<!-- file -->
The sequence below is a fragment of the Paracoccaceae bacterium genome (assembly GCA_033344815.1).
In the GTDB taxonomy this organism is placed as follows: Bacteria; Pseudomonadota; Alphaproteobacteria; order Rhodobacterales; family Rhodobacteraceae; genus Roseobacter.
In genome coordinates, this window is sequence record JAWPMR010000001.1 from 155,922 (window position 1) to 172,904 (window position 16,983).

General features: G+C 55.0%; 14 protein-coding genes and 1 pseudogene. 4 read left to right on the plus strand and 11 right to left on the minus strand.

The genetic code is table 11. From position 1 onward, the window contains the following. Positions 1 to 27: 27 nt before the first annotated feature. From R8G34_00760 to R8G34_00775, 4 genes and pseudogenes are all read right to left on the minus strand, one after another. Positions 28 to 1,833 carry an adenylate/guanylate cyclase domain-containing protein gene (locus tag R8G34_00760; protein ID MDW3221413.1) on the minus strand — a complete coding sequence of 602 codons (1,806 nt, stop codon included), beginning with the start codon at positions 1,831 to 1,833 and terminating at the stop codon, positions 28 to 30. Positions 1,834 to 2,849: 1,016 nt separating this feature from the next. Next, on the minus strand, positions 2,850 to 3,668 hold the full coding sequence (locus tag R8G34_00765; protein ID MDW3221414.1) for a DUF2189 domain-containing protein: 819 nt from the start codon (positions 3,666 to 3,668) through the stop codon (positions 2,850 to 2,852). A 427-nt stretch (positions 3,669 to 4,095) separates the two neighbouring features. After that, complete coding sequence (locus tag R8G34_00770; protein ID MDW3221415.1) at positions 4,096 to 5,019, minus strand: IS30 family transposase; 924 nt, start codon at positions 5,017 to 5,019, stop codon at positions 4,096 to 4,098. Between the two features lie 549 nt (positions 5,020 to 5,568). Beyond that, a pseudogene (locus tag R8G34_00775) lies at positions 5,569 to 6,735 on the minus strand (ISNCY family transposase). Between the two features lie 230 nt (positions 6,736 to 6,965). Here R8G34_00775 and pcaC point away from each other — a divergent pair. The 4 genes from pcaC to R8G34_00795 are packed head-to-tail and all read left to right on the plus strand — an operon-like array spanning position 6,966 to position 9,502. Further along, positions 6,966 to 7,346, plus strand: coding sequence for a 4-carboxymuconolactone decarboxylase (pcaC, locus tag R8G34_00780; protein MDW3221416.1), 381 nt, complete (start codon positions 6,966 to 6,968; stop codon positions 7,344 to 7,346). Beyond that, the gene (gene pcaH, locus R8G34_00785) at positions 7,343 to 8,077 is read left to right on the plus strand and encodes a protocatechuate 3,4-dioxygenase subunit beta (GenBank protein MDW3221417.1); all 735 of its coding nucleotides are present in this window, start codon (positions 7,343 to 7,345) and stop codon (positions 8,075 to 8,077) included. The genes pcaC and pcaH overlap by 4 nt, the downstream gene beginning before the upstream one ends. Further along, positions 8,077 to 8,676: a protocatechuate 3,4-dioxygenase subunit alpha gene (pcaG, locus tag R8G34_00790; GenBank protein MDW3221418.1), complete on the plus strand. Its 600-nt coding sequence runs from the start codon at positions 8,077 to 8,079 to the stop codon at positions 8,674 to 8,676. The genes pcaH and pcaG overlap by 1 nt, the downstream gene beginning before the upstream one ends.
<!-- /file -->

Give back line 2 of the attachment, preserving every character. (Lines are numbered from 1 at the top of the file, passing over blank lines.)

In the GTDB taxonomy this organism is placed as follows: Bacteria; Pseudomonadota; Alphaproteobacteria; order Rhodobacterales; family Rhodobacteraceae; genus Roseobacter.